According to The Grocer, the FSA’s CEO Emily Miles, stuck with the organisation’s long-standing response to accusations of delays, pointing out that in many cases, the ‘data provided by applicants has been poor or its relevance to the application is unclear’.

Furthermore, she said that the unique process the FSA has taken regarding CBD approvals had ‘created greater resource demands’ on the FSA.

In light of this, following an announcement from earlier this month that the first two ‘positive safety assessments’ in the CBD Novel Foods process had now been issued to Channelle McCoy and Cannaray, Ms. Miles said she was hopeful that the first products would receive full authorisation in the next 12 months.

However, she stipulated that this depended on the Home Office confirming the ‘legal status of CBD products containing trace amounts of THC’.

Now that the first products have made it through the risk assessment process, they’ll move onto the risk management phase.

According to the FSA, this will consider ‘other legitimate factors in its use like labelling considerations; and a public consultation prior to sending advice to ministers across the nations on whether to authorise.’

“Subject to Ministers’ approval, the authorisation is written into legislation and laid as statutory instruments which are subject to Ministerial scrutiny before the authorisation comes into force.”

However, according to the ACI’s CEO Steve Moore, this will further hinder the FSA’s ability to meet its 2025 deadline and did not absolve the FSA of failing to ‘comply with the relevant law, which stipulates strict time limits for the implementation of Novel Foods regulation’.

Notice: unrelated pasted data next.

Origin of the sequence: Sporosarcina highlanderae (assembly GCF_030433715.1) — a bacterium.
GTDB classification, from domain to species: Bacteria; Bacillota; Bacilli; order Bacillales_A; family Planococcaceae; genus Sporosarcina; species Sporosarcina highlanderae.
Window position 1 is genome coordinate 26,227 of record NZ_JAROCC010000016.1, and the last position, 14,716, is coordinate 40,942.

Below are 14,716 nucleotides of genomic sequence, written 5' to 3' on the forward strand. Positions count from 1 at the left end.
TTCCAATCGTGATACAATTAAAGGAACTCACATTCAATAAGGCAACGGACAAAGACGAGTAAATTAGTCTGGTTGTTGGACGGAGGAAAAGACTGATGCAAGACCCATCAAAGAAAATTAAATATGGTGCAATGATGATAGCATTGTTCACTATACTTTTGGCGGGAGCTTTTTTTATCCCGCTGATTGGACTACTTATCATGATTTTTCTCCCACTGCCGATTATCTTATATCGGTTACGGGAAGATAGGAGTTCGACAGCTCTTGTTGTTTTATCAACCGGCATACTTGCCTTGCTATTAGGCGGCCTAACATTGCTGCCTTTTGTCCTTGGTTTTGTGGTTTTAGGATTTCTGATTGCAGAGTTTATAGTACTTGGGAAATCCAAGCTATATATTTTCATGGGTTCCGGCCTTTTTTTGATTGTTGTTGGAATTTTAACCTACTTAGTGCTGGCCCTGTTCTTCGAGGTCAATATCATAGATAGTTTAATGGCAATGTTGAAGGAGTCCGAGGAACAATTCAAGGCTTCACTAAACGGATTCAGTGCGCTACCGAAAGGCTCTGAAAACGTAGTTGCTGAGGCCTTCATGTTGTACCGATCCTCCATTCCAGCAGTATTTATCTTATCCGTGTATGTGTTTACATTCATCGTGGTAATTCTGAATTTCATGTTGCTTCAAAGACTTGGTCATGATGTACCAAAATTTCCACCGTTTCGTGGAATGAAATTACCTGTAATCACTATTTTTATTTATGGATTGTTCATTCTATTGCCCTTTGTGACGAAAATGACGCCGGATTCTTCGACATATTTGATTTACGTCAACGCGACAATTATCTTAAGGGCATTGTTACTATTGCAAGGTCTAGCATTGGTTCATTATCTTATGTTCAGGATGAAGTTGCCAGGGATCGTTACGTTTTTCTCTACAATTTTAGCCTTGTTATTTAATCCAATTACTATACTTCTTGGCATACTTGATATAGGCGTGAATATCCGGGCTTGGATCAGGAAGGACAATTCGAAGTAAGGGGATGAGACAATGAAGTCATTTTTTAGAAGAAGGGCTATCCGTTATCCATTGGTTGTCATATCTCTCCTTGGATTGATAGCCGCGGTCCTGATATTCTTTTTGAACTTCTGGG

Meanwhile, the FSA are set to announce plans for international cooperation on approving lab-grown meat, CBD products, and insect foods next month.

The regulatory body has reportedly already engaged in talks with countries like Singapore, Australia, and New Zealand. These discussions aim to establish a ‘sliding scale’ of international agreements for product approvals, leveraging other countries’ track records to expedite the approval process.

Despite this push for global collaboration, the European food regulator, EFSA, is notably absent from these efforts after putting a halt on all CBD applications in 2022. This omission raises questions about the role of EU approvals in the new framework, suggesting trade between the EU and UK may be off the table.

The FSA is also considering removing certain regulatory requirements that contribute to a backlog of 470 applications awaiting approval, including the need for MPs to pass a statutory instrument and the 10-year re-approval process for some food additives.

Ireland’s first medical cannabis production facility

Production on the island of Ireland’s first medical cannabis production facility is now due to start early next year.

Belfast-based Growth Industries Pharma has now had planning permission granted to convert an industrial unit into a cultivation facility in County Antrim.

Antrim and Newtrownabbey Borough Council granted permission on the grounds that the facility will install odour controls and strict security measures to ensure the minimum impact on its surrounding neighbours.

According to Belfast Live, the Northern Irish medical cannabis market now accounts for around 20% of all the UK’s prescriptions.

Furthermore, the company has previously reported plans to capitalise on the Windsor Framework agreement, which should allow it to export into Europe, unlike its mainland counterparts.

The company’s Director of Strategy and Communications, Peter Reynolds, told the Belfast Telegraph last October: “There are two other facilities in Great Britain, but clearly any facility that opens in Northern Ireland is in that unique position, especially with the Republic’s medical cannabis access programme. We hope, as well, to be able to export to the European Union, that we’d be in a unique position to do that.”